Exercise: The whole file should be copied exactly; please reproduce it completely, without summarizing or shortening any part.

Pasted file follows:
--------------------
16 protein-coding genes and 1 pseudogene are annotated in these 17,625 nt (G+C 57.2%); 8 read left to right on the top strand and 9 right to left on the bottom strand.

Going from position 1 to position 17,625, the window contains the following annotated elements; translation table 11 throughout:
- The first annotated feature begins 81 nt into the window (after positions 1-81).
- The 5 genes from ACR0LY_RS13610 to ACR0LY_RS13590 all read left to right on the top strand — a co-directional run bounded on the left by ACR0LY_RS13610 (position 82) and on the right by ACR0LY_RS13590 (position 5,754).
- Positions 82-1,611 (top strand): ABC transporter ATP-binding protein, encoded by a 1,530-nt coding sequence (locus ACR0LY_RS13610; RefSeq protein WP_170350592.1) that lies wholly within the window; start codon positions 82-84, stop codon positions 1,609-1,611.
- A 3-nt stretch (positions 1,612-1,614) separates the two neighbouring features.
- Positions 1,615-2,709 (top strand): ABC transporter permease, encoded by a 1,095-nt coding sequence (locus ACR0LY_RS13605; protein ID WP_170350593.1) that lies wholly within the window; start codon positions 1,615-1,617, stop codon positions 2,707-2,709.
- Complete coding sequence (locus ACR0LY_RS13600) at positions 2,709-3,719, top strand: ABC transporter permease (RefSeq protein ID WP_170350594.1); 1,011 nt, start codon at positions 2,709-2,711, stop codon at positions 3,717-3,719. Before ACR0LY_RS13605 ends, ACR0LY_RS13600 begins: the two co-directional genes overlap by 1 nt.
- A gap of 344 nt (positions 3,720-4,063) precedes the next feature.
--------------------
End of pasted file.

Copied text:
16 protein-coding genes and 1 pseudogene are annotated in these 17,625 nt (G+C 57.2%); 8 read left to right on the top strand and 9 right to left on the bottom strand.

Going from position 1 to position 17,625, the window contains the following annotated elements; translation table 11 throughout:
- The first annotated feature begins 81 nt into the window (after positions 1-81).
- The 5 genes from ACR0LY_RS13610 to ACR0LY_RS13590 all read left to right on the top strand — a co-directional run bounded on the left by ACR0LY_RS13610 (position 82) and on the right by ACR0LY_RS13590 (position 5,754).
- Positions 82-1,611 (top strand): ABC transporter ATP-binding protein, encoded by a 1,530-nt coding sequence (locus ACR0LY_RS13610; RefSeq protein WP_170350592.1) that lies wholly within the window; start codon positions 82-84, stop codon positions 1,609-1,611.
- A 3-nt stretch (positions 1,612-1,614) separates the two neighbouring features.
- Positions 1,615-2,709 (top strand): ABC transporter permease, encoded by a 1,095-nt coding sequence (locus ACR0LY_RS13605; protein ID WP_170350593.1) that lies wholly within the window; start codon positions 1,615-1,617, stop codon positions 2,707-2,709.
- Complete coding sequence (locus ACR0LY_RS13600) at positions 2,709-3,719, top strand: ABC transporter permease (RefSeq protein ID WP_170350594.1); 1,011 nt, start codon at positions 2,709-2,711, stop codon at positions 3,717-3,719. Before ACR0LY_RS13605 ends, ACR0LY_RS13600 begins: the two co-directional genes overlap by 1 nt.
- A gap of 344 nt (positions 3,720-4,063) precedes the next feature.